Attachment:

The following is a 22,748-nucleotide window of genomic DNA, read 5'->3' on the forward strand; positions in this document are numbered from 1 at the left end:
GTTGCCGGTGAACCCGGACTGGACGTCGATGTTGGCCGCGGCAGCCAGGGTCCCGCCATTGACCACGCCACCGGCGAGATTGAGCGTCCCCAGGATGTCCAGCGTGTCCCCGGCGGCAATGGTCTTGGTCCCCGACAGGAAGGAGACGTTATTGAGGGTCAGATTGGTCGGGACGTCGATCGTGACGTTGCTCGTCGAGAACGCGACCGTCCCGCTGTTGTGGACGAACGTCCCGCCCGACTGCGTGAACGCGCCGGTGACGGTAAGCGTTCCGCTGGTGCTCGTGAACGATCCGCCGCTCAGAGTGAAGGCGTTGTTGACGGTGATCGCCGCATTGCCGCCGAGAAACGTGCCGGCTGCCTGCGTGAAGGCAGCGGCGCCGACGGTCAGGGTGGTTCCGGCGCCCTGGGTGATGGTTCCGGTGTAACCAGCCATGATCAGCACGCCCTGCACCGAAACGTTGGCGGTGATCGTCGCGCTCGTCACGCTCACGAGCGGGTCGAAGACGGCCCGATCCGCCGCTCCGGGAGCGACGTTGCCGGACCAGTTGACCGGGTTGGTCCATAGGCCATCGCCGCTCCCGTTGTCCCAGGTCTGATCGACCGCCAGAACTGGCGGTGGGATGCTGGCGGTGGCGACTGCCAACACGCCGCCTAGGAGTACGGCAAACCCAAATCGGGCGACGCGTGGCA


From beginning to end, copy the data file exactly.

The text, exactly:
The following is a 22,748-nucleotide window of genomic DNA, read 5'->3' on the forward strand; positions in this document are numbered from 1 at the left end:
GTTGCCGGTGAACCCGGACTGGACGTCGATGTTGGCCGCGGCAGCCAGGGTCCCGCCATTGACCACGCCACCGGCGAGATTGAGCGTCCCCAGGATGTCCAGCGTGTCCCCGGCGGCAATGGTCTTGGTCCCCGACAGGAAGGAGACGTTATTGAGGGTCAGATTGGTCGGGACGTCGATCGTGACGTTGCTCGTCGAGAACGCGACCGTCCCGCTGTTGTGGACGAACGTCCCGCCCGACTGCGTGAACGCGCCGGTGACGGTAAGCGTTCCGCTGGTGCTCGTGAACGATCCGCCGCTCAGAGTGAAGGCGTTGTTGACGGTGATCGCCGCATTGCCGCCGAGAAACGTGCCGGCTGCCTGCGTGAAGGCAGCGGCGCCGACGGTCAGGGTGGTTCCGGCGCCCTGGGTGATGGTTCCGGTGTAACCAGCCATGATCAGCACGCCCTGCACCGAAACGTTGGCGGTGATCGTCGCGCTCGTCACGCTCACGAGCGGGTCGAAGACGGCCCGATCCGCCGCTCCGGGAGCGACGTTGCCGGACCAGTTGACCGGGTTGGTCCATAGGCCATCGCCGCTCCCGTTGTCCCAGGTCTGATCGACCGCCAGAACTGGCGGTGGGATGCTGGCGGTGGCGACTGCCAACACGCCGCCTAGGAGTACGGCAAACCCAAATCGGGCGACGCGTGGCA